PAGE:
By quantification of the curcumin remaining in the supernatant it was determined that 56.02 ± 1.6% of the dye present in the initial solution was precipitated with carbohydrates present in PHM. This result is in agreement with that obtained by Mishra et al. (2002), which used psyllium mucilage for the removal of suspended solids in tannery effluents, without pH modification, with a maximum removal of suspended solids of 57.89% [16].

Using Eq (3) to process the experimental data, the loading ability of PHM was 20.72 mg.g-1 and 22.91 mg.g-1 for freeze dried microcapsules and spray dried microcapsules, respectively. Curcumin microencapsulation with soluble starch presents very similar values of loading ability (6.32 to 27.86 mgCurcumin/gstarch) to ones obtained experimentally [24]. Both techniques, spray drying and freeze drying, provided microcapsules with similar contents of curcumin. Nevertheless, spray drying process had microcapsule recovery yield of 10.21%, a very low value comparing with other works which used this technique to encapsulating natural compounds [29] [21].

Microcapsule morphology–scanning electron microscopy (SEM)

The differences in morphology observed in Fig 1 are due to the different drying processes [30]. The porous appearance presented by freeze-dried samples is due to ice crystal sublimation [31]. Spray-dried samples have rounded structures with or without concavities on the surface. These structures are common in spray-dried samples, and they occur due to the rapid evaporation of water droplets [32].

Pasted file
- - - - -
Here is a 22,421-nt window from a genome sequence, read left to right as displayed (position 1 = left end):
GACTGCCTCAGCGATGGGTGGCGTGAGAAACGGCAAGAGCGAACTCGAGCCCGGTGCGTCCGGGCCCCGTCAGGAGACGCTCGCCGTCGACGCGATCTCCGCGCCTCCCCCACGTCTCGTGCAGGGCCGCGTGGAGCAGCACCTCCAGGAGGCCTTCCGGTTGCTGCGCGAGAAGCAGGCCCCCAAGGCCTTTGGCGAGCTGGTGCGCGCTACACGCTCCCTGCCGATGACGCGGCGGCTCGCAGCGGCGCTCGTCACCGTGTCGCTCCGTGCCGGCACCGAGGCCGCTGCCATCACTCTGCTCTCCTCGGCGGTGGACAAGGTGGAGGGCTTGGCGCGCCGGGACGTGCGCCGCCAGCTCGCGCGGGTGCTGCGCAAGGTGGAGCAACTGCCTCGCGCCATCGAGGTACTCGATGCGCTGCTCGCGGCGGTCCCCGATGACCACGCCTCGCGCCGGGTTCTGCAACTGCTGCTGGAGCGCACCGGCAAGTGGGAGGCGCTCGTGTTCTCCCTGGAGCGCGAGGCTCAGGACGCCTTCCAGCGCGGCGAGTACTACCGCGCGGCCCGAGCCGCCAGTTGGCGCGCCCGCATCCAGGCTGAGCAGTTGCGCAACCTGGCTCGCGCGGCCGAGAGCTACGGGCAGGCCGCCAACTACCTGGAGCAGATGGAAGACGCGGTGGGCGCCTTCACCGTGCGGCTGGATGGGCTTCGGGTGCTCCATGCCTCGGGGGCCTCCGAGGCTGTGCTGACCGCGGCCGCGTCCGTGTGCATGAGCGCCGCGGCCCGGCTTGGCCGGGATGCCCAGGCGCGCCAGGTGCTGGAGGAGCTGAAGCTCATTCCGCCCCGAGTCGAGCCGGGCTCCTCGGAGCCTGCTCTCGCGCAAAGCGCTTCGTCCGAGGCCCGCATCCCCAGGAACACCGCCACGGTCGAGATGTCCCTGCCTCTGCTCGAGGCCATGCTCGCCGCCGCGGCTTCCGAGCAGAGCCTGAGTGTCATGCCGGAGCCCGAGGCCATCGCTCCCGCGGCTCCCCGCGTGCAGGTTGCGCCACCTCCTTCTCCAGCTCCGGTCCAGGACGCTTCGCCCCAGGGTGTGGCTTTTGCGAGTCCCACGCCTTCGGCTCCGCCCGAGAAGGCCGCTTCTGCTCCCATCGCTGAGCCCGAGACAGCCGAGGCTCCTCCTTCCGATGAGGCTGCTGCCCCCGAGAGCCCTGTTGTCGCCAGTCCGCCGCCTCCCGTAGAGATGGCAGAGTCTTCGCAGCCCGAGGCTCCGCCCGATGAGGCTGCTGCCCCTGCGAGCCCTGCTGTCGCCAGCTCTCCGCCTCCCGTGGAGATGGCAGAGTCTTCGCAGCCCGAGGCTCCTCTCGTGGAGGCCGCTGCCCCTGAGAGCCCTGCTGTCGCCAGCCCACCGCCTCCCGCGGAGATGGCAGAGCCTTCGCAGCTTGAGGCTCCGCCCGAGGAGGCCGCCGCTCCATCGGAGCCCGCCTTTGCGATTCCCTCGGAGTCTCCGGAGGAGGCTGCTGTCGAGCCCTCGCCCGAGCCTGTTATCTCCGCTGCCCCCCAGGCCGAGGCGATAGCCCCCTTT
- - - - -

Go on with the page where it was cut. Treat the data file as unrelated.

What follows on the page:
Fig 1.

SEM images: a) Freeze-dried mucilage; b) Spray-dried mucilage; c) Curcumin; d) Freeze-dried microcapsule and e) Spray-dried microcapsule.

Thermal analysis—DSC and TGA

Thermal analysis presented differences in release energy patterns and thermal degradation common to microencapsulated materials (Fig 2).

Fig 2. Thermal analysis of PHM, curcumin and microcapsules.

(a) DSC results for freeze dried samples; (b) DSC results for spray dried samples; (c) TGA results for freeze dried samples and (d) TGA results for spray dried samples.

As a hydrophobic molecule, the curcumin curve presented no loss of mass until 104°C (TGA) and no endothermic peak in this region (DSC), which is characteristic of water loss. Mucilages and microcapsules, which are composed largely of arabinoxylans, hydrophilic polysaccharides, exhibit weight loss and endothermic peaks that characterise the evaporation of water during the analysis. The thermograms obtained in present work are in accordance to those described by Marcolino et al. [33] and Iqbal [25], authors who studied curcumin and arabinoxylans, respectively. Therefore, the mass losses obtained by these authors are very similar to those described in this work.

Endothermic peaks near 176°C can be observed in the curcumin DSC pattern and less intensely in the microcapsule DSC patterns. These peaks indicate the melting point of free curcumin and/or curcumin at the surface of microcapsules. Exothermic peaks around 230°C in the curcumin pattern are probably due to decomposition of the dye [34]. In the thermogram, curcumin mass loss starts at around 180°C. For microcapsules the mass loss started at 223°C and exothermic peaks were observed only near to the degradation temperature of PHM. These patterns indicate that PHM improved the thermal stability of the dye.